“Out of the Past” is upgraded to Blu-ray this week, as are more “Looney Tunes” shorts, and a number of fan-favorite titles mark their DVD debut. (Warner Archive titles are available at warnerarchive.com.)

“Out of the Past” (Warner Archive/Blu-ray, audio commentary). Fans of the genre might debate the point, but for me, this is the best film noir thriller ever made. It's cleverly plotted, strong in character development and rich in dialogue, with smart quips galore and a central fall guy you care about. That fall guy is Robert Mitchum in one of his strongest, most affable performances. (This is the film with his famous “Baby, I don’t care” line.)

Mitchum is running a small-town service station in Northern California when he’s tracked down and told that mob boss Kirk Douglas wants to see him at his Lake Tahoe digs. On the drive to Tahoe, Mitchum confesses his past to his girlfriend, revealing in a lengthy flashback that he used to be a private eye and was hired by Douglas to track down a double-dealing girlfriend, played with icy perfection by Jane Greer. Naturally, Mitchum fell for her and was double-crossed and abandoned for his effort.

When he arrives in Tahoe, he finds Douglas is downright cheery, and Greer is there, too. Mitchum braces himself for a setup. He’s not disappointed. And as you watch this in glorious hi-def black and white, you won’t be either. (My favorite line, from Mitchum after Greer says she doesn’t want to die, is, “Neither do I, baby, but if I have to, I’m gonna die last.”)

“Looney Tunes Platinum Collection: Volume 3” (Warner/Blu-ray, 1941-1961, two discs, 50 cartoons, audio commentaries, documentaries, featurettes, storyboards; 12-page booklet). Disc 1 is all Bugs Bunny all the time, while Disc 2 has everyone else — Road Runner, Daffy Duck, Porky Pig, Foghorn Leghorn, Tweety, Sylvester, Speedy Gonzalez, etc. Many classic cartoon shorts are here, and they’ve never looked so good.

But die-hard fans will be more excited about the multitude of audio commentaries, the many featurettes and the lengthier documentaries, all of which are real treats as they offer reflections by and about Mel Blanc, Stan Freberg, the directors, the animators, the characters, etc.

“Raffles” (Warner Archive/DVD, 1930/1939, b/w, two movies). Here are two early film versions of the same lighthearted yarn, both wonderfully cast and produced by Samuel Goldwyn. Raffles is a gentleman thief who decides to go straight for love, but to help someone in trouble, he sets his sights on a prize jewel during a weekend stay with some One-Percenters. Ronald Colman stars in the first, a very early “talkie,” with Kay Frances, and David Niven takes over for the second with Olivia de Havilland.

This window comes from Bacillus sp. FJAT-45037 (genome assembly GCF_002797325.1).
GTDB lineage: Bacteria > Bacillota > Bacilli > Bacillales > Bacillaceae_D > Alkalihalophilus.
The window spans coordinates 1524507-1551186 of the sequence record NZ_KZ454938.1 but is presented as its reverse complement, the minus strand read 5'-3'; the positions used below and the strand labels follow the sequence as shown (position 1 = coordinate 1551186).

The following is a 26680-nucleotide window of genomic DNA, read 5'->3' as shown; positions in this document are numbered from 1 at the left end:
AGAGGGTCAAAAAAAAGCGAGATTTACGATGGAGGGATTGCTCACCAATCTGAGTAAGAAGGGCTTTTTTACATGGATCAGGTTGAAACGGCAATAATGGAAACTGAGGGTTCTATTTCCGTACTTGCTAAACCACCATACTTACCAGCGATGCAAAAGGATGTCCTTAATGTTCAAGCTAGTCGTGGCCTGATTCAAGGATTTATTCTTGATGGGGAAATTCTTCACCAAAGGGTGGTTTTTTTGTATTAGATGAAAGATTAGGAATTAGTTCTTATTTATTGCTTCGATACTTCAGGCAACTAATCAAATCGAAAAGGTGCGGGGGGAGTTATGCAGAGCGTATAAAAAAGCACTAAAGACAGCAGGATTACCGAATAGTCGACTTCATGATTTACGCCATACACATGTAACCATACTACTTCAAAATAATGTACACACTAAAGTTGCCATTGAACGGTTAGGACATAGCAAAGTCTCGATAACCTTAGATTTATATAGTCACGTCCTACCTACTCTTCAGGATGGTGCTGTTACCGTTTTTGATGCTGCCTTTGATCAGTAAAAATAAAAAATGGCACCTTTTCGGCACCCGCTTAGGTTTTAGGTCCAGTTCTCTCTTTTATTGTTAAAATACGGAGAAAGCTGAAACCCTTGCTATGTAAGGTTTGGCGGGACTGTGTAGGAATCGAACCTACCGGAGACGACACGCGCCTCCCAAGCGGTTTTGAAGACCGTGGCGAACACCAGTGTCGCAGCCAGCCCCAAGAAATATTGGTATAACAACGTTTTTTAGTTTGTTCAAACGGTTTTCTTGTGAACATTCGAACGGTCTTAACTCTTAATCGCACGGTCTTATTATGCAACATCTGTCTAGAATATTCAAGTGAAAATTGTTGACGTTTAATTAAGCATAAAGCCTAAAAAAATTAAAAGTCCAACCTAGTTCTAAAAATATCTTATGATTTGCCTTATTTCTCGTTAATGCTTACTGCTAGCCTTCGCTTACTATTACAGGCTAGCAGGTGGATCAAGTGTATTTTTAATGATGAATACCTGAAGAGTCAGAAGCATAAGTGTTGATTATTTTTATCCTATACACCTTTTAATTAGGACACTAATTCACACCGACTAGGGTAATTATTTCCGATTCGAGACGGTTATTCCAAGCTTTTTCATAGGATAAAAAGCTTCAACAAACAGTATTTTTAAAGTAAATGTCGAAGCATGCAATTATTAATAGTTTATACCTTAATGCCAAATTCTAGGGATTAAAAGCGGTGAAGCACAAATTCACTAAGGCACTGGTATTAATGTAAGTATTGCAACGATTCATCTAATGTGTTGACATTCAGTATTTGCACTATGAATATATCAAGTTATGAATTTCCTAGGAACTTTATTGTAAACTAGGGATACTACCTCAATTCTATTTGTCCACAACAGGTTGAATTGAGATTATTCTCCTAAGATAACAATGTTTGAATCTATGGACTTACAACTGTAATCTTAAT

“The Winning of Barbara Worth” (Warner Archive/DVD, 1926, silent, b/w). Colman also stars in this Goldwyn production as an engineer bent on irrigating an area of the Southwest desert. Frequent co-star Vilma Banky provides the romantic interest and, in his first co-starring role, Gary Cooper impresses as a cowpoke that has long taken Banky for granted but now finds competition from sophisticated Colman.

“Queen Margot” (Cohen/Blu-ray, 1994; R for violence, sex, nudity; in French with English subtitles, audio commentary, trailer; 28-page booklet). Restored for its 20th anniversary, with 20 minutes that had been cut for the U.S. release back in place, this melodrama is famous for its very bloody depiction of the St. Bartholomew’s Day Massacre as its centerpiece. It's jumbled and messy but benefits from strong performances by Daniel Auteuil, Virna Lisi and especially Isabelle Adjani, who is ice-cold in the title role as the queen’s daughter with canny power plays up her sleeve even as she is forced into a loveless marriage.

“The Hills Run Red”/“Apache” (Timeless/DVD, 1967/1954, two movies). These enjoyable Westerns make a nice double feature for fans of horse operas. “The Hills Run Red” is an early spaghetti Western starring Thomas Hunter (an actor who also wrote the 1980 sci-fi thriller “The Final Countdown”) as an ex-con looking for revenge, with Dan Duryea and Henry Silva in support. “Apache” stars Burt Lancaster as a fugitive warrior who has declared war on the whites, eventually kidnapping Jean Peters, with Charles Bronson and John McIntire in pursuit.

“Elmer the Great” (Warner Archive/DVD, 1933, b/w, trailer).

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“You Said a Mouthful” (Warner Archive/DVD, 1932, b/w, trailer).

“Broadminded” (Warner Archive/DVD, 1931, b/w, trailer). These three ’30s farces star one of the period’s most popular comics, Joe E. Brown, known today for uttering the famous last line in “Some Like It Hot” (1959). But he was a big star in the 1930s, churning out several films a year, and these three are among his better efforts. In “Elmer,” he’s an egotistical ballplayer headed for a fall; in “Mouthful,” he’s a goofy inventor that enters a swimming contest to win Ginger Rogers, even though he can’t swim; and in “Broadminded,” he’s on a road trip and keeps running into Bela Lugosi (whose “Dracula” was released the same year).

“Gene Autry: Collection 7” (Timeless/DVD, 1935-40, two discs, four movies, featurettes, audio radio programs, photo galleries, trivia). Four of Gene Autry’s singing-cowboy Westerns are collected here, including his first (thought to be the first of this sub-genre), “Tumbling Tumbleweeds.” The others are “The Old Corral,” “Prairie Moon” and “Carolina Moon,” each co-starring Smiley Burnette, and Lon Chaney Jr. shows up in one. The featurettes are 15-minute compilations of segments that Autry and Pat Buttram (his later sidekick) did in 1987, discussing each of these films.

Chris Hicks is the author of "Has Hollywood Lost Its Mind? A Parent’s Guide to Movie Ratings." He also writes at www.hicksflicks.com and can be contacted at hicks@deseretnews.com.